Create three copies (Control-C
> Control-F
three times) of the shapes that we’ve just grouped, and then
distribute them onto the empty reference grids, making sure to position each
one onto the remaining layers, making sure to lock them back afterwards.

creating and positioning the repeating background onto the remaining reference grids

6. How to Create
the Flower Icon

Now that we have
the repeating background copies in place, position yourself back onto the
second layer, and let’s start working on our first icon.

Step 1

Start working on the flower’s smaller petal by creating a 28 x 28 px square (#E27664), which we
will position onto the reference grid’s top-left corner, leaving a 22 px gap from the active drawing
area’s edges.

Step 2

Turn the square shape into a petal by setting the Radius of its bottom-left and top-right corners to 16 px from within the Transform panel’s Rectangle Properties.

Step 3

Give the petal a highlight by creating a copy of it (Control-C) which we will paste in front
(Control-F) and then adjust by first
changing its color to white (#FFFFFF) and then lowering its Opacity to 30%. Flip the shape’s Fill with
its Stroke (Shift-X), making sure to set its Weight to 6 px and aligning
the Stroke to the Inside afterwards.

Step 4

Give the petal an outline using the Stroke
method by creating a copy (Control-C)
of its fill shape, which we will paste in front (Control-F) and then adjust by first changing its color to #253C51.
Flip the shape’s Fill with its Stroke (Shift-X), and then set its Weight
to 8 px, making sure to set its Corner to Round Join.

Step 5

Start adding details to the petal by creating a smaller 12 x 12 px square (#253C51), which we
will turn into an ellipse by setting the Radius
of its bottom-left and top-right corners to 12 px from within the Transform
panel’s Rectangle Properties.
Once you’re done, position the resulting shape towards the bottom corner of the
highlight.

Step 6

Add the smaller ellipse using an 8
x 8 px
square (#253C51) with an 8 px
Corner Radius
set for its bottom-left and top-right corners, which we will
align to the petal’s top-left corner. Once you’re done, select and group all of
its composing shapes together using the Control-G
keyboard shortcut.

Step 7

Create the top-right petal by selecting the one
that we’ve just grouped and then using the Transform Each panel (right click > Transform > Transform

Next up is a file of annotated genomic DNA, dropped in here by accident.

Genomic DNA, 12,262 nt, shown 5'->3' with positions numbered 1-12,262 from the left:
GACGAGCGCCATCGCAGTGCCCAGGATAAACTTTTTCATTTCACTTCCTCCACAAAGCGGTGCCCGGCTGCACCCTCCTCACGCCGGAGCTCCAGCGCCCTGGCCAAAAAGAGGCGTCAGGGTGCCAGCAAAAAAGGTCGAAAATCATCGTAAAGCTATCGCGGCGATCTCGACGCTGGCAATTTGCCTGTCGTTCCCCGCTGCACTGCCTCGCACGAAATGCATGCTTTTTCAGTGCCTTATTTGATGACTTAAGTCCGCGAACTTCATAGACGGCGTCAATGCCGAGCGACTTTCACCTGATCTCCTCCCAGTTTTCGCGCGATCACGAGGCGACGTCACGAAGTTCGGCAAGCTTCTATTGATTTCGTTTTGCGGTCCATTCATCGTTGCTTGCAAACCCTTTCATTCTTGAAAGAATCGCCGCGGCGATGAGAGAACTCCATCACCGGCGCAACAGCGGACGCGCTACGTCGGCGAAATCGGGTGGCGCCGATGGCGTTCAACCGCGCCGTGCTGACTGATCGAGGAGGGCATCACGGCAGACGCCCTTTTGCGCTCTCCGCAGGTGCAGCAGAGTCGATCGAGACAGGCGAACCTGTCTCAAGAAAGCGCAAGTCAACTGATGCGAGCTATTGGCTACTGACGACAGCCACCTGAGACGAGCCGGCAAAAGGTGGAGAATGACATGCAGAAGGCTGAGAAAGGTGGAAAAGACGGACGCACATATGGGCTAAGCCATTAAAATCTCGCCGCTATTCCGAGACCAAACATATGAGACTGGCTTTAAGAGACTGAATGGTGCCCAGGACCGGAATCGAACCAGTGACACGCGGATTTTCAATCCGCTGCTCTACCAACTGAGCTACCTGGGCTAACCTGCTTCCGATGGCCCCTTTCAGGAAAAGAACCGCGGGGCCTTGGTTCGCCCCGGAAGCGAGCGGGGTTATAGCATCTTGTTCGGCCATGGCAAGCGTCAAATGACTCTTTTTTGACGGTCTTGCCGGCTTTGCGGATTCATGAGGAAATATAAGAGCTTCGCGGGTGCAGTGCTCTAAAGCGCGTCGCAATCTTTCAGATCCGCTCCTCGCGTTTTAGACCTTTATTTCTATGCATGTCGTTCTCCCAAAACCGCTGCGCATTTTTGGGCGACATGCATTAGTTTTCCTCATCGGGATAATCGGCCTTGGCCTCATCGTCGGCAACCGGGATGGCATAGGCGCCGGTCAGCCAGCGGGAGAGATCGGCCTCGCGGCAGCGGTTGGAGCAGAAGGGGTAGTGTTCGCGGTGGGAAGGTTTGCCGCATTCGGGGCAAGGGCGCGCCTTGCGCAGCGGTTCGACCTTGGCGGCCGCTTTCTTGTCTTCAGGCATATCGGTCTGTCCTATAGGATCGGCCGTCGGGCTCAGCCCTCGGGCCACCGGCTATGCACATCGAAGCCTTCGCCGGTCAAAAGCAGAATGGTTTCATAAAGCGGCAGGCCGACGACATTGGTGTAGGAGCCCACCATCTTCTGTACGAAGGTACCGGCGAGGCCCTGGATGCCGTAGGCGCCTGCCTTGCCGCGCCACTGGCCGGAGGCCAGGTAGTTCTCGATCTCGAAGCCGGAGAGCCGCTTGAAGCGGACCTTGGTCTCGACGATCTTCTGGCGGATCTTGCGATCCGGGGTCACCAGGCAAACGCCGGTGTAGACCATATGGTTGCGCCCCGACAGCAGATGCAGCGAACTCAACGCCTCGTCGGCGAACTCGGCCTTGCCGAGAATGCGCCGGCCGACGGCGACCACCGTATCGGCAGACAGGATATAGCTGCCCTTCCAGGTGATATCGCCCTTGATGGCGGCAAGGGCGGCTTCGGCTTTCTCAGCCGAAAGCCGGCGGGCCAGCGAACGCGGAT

Each
). Once the panel pops up, we’ll want to move the copy to the right
side by a distance of 48 px, making
sure to horizontally reflect it using the Reflect
X
option. Once you’re done, simply press Copy and your second petal should be perfectly positioned.

Step 8

Create the bottom petals by selecting the two that we already have and
then applying the same transform process, only this time push them vertically
by a distance of 48 px, making sure
to reflect them using the Reflect Y
option. Once you’re done, select and group all four petals together using the Control-G keyboard shortcut.

Step 9

Start working on the larger petals by creating a 36 x 52 px ellipse, which we will color using #F28D77 and then
center align to the background’s smaller circle.

Step 10

Adjust the ellipse that we’ve just created by left clicking on its top
and bottom anchor points with the help of the Anchor Point Tool (Shift-C) in order to make them pointy.

Step 11

Give the resulting shape an 8 px thick
inner highlight (color: white; Opacity: 30%), following the same
process that we used for the smaller petal.

Step 12

Add the outline using an 8 px thick
Stroke (#253C51) with the Corner set to Round Join.

Step 13

Start adding details to the petal by creating a 12 x 12 px ellipse (#253C51), which we will center align to its main
body, positioning it at a distance of 24
px
from its top anchor point.

Step 14

Adjust the circle by first pinching its top anchor point using the Anchor Point Tool (Shift-C), and then
pushing it to the top by a distance of just 2
px
(right click > Transform >
Move > Vertical > -2 px
).

Step 15

Add the small insertion using an 8
x 12 px
ellipse (#253C51) which we will center align to the petal’s top
edge, adjusting it afterwards by pinching its top and bottom anchor points
using the Anchor Point Tool (Shift-C).
Once you’re done, select and group all of the petal’s composing shapes together
using the Control-G keyboard
shortcut.

Step 16

Create the bottom petal by selecting the one that we already have, and
then using the Transform Each
function (right click > Transform
> Transform Each
) by pushing the copy 52 px down and then horizontally reflecting it.

Step 17

Create the remaining petals using a copy (Control-C > Control-F) of the two that we have, which we will